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clearest light his characteristic excellencies, and have done full justice to his defects and mistakes; among which they name a somewhat deficient action, excess in quotation both of Scripture and poetry, and a tendency to quaintness,* particularly noticeable in his declining years, and not perfectly reconcileable with good taste. Two paragraphs from the conclusion are all that our space will permit us to copy.
It will be seen, by this description, that we do not claim for this eminent preacher any dazzling brilliancy of genius, any profound originality, any power of philosophical analysis, any logical acumen, or even great theological research. To those who can only be pleased with such things, or to others who resolve all pulpit excellence into abstract generalizations, or lofty speculations, or subtle argumentation, Mr. Jay's sermons presented few attractions. His sound evangelism, his practical wisdom, his rich experience, his strong sense, his melting tenderness, his touching pathos, his beautiful illustrations, his sweet antitheses, his poetic fancy, which procured him, while a living preacher, such wide and continued popularity, and which in his published works will never cease to delight the readers who can be pleased with strong intelligence and true piety-were held in light esteem bý those who love to soar in the clouds, or delve in the dark mines of German mysticism.
* To be a useful preacher was his aim; and it was thus, by constant and unwearied effort, he became one. And if this were the habitual study of all who are called to occupy the pulpit; if with an intense longing after the salvation of immortal souls, and an unwavering determination to know nothing among men, but Jesus Christ, and Him crucified ; if with a truly philosophical view of the adaptation of preaching to awaken attention and produce impression; if with a recollection of what has been done by the great masters in the art of preaching,—all ministers were to study the best models of evangelical pulpit eloquence, and were to take extraordinary pains to acquire, by the aid of Divine grace, a commanding and interesting style of pulpit address; and, while cherishing a sense of absolute dependence for efficiency upon the work of the Holy Spirit, they were to recollect the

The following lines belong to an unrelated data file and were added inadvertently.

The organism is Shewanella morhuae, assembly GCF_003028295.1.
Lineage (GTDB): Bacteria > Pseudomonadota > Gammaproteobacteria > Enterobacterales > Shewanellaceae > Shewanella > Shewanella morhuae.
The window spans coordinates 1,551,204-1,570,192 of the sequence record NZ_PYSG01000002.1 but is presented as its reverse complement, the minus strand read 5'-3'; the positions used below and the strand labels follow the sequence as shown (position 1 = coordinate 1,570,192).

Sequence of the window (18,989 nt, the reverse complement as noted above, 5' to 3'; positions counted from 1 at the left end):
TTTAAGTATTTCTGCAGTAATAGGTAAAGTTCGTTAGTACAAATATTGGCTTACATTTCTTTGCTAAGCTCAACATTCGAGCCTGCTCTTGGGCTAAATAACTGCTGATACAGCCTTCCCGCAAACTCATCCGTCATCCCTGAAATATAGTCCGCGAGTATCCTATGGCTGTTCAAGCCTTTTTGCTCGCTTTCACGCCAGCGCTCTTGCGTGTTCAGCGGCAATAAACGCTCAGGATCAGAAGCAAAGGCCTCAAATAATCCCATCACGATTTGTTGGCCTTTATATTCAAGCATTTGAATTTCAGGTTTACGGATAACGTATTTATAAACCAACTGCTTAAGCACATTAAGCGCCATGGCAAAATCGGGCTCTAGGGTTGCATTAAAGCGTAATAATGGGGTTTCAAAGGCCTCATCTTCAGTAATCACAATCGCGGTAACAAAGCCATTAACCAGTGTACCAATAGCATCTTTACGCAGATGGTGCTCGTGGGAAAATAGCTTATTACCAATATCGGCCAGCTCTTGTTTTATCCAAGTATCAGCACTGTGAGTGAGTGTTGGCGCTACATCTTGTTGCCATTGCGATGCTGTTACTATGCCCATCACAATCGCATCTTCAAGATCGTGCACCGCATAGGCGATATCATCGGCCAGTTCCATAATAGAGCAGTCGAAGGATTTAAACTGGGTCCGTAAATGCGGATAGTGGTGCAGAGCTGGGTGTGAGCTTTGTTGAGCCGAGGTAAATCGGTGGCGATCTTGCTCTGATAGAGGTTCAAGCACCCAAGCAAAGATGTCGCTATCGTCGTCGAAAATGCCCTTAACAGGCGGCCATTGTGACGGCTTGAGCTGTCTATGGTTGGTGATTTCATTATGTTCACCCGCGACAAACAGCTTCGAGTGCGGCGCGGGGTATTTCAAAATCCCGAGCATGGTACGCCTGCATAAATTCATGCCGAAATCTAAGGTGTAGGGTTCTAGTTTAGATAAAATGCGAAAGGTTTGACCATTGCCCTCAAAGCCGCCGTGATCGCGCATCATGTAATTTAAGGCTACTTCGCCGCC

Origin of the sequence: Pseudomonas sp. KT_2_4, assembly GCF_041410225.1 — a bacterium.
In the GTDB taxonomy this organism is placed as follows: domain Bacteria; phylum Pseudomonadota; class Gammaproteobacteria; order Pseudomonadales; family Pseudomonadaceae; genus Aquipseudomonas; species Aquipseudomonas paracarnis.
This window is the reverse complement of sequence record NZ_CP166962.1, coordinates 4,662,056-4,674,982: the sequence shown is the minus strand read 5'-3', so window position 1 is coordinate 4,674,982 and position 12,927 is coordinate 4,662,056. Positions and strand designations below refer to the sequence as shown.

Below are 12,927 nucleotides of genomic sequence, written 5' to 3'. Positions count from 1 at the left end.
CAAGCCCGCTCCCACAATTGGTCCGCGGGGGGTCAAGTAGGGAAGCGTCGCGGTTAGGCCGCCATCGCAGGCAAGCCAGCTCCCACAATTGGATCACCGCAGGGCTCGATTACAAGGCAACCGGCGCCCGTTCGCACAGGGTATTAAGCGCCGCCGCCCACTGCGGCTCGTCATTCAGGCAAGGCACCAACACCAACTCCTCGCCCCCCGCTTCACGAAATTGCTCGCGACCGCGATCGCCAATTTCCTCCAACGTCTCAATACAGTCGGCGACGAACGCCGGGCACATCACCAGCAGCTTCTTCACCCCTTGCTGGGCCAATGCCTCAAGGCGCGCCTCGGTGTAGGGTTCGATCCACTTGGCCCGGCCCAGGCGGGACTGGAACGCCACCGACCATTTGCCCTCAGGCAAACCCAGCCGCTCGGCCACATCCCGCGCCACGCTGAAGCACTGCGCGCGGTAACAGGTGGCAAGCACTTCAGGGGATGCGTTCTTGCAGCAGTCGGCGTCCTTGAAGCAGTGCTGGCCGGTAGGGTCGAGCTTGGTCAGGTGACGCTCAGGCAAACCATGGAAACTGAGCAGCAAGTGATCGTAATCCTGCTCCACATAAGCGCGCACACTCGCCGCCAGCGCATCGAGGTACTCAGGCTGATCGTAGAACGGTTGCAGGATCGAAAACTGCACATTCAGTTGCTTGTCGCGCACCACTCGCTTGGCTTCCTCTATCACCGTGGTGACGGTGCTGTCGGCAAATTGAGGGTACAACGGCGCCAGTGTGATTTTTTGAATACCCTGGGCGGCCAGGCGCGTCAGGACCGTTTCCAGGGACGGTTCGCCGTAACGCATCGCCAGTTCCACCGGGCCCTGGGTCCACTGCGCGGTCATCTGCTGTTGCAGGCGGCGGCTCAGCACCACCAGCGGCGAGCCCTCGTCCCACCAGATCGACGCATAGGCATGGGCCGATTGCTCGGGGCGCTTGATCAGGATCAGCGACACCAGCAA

* Mr. James, as a great master of the diffuse and declamatory style, could not be expected to sympathize fully with Mr. Jay, who excelled in the compact and sententious. And as to the taste which condemns quaintness of manner and expression, we are reminded of Jay's own words, 'We cannot gather flowers in a balloon. They are on the ground, and we must bend to view them, and stoop to gather them. We hold, as he did with Cowper, that to court a grin' is 'pitiful ;? but many of his pithy sayings will be remembered for years, when, if they had been conformed to what is sometimes called “good taste,' they would, indeed, have been listened to without a smile; but they would have been forgotten before his hearers got home. The same may be said of his introductions, ex abrupto, of which his editors justly say, they are dangerous experiments for a preacher to make. Yet who could forget this? – You have often heard of persons dying of a broken heart. I will show you to-day how to live with one. The text that followed was Psalm li, 17,
Jay's Preaching, and its Lessons.
251 Spirit works by appropriate means; and took half the pains to make their speaking in the pulpit as impressive as the actor does to make his successful upon the stage ; if, concerning the powerful preaching of the Gospel, they said This one thing I do," and called in all col. lateral aids to do it in the best manner, we should not hear, as we sometimes do, of the declining power of the pulpit. It is for a wonder, a lamentation, an&a reproach, that they who have to add the most momentous work under the sun, give themselves lié least partis to, do it effectually, Mankind are wrought upon by manner as well as matter.
It is an interėsting, dáthiest stýle of address, that engages attention, reaches the heart, and accomp}ishes the end of preaching ; in the absence of which learning
the most profound, and theology the most scriptural, will fail to secure popularity; for to obtain success It will not do to say, We are so engtossed with the matter of our dis
as to be indifferent to the manifier of them (The mote important to men's interests is the matter, the more anxious shoira we be that in our mariner there should be nothing to hinder; (buit, on the contrary, everything to aid, the success of the
matter!ıthat minister who feels called by the Holy Ghost ito be a proucher of Christ's blessed Gospel, ought to feel bimiself' no less called to take all possible pains to do it in the best possible man ver. n ltdow beleil